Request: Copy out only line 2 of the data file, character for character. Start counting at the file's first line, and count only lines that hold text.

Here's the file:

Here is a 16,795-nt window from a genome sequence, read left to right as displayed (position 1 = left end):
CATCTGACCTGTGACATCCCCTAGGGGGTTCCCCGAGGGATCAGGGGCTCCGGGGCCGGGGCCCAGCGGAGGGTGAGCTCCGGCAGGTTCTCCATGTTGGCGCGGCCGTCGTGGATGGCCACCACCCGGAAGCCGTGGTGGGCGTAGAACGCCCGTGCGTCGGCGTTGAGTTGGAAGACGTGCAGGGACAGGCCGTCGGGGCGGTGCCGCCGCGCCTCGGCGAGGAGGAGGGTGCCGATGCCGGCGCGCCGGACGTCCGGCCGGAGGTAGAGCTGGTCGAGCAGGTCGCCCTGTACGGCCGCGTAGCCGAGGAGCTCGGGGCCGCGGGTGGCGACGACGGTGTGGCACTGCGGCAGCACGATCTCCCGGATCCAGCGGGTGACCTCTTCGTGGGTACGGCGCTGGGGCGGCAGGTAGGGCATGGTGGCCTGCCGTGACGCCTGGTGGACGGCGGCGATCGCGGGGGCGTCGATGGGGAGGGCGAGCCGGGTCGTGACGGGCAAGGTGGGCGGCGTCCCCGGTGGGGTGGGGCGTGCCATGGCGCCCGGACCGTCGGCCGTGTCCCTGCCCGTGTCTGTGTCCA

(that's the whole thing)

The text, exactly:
CATCTGACCTGTGACATCCCCTAGGGGGTTCCCCGAGGGATCAGGGGCTCCGGGGCCGGGGCCCAGCGGAGGGTGAGCTCCGGCAGGTTCTCCATGTTGGCGCGGCCGTCGTGGATGGCCACCACCCGGAAGCCGTGGTGGGCGTAGAACGCCCGTGCGTCGGCGTTGAGTTGGAAGACGTGCAGGGACAGGCCGTCGGGGCGGTGCCGCCGCGCCTCGGCGAGGAGGAGGGTGCCGATGCCGGCGCGCCGGACGTCCGGCCGGAGGTAGAGCTGGTCGAGCAGGTCGCCCTGTACGGCCGCGTAGCCGAGGAGCTCGGGGCCGCGGGTGGCGACGACGGTGTGGCACTGCGGCAGCACGATCTCCCGGATCCAGCGGGTGACCTCTTCGTGGGTACGGCGCTGGGGCGGCAGGTAGGGCATGGTGGCCTGCCGTGACGCCTGGTGGACGGCGGCGATCGCGGGGGCGTCGATGGGGAGGGCGAGCCGGGTCGTGACGGGCAAGGTGGGCGGCGTCCCCGGTGGGGTGGGGCGTGCCATGGCGCCCGGACCGTCGGCCGTGTCCCTGCCCGTGTCTGTGTCCA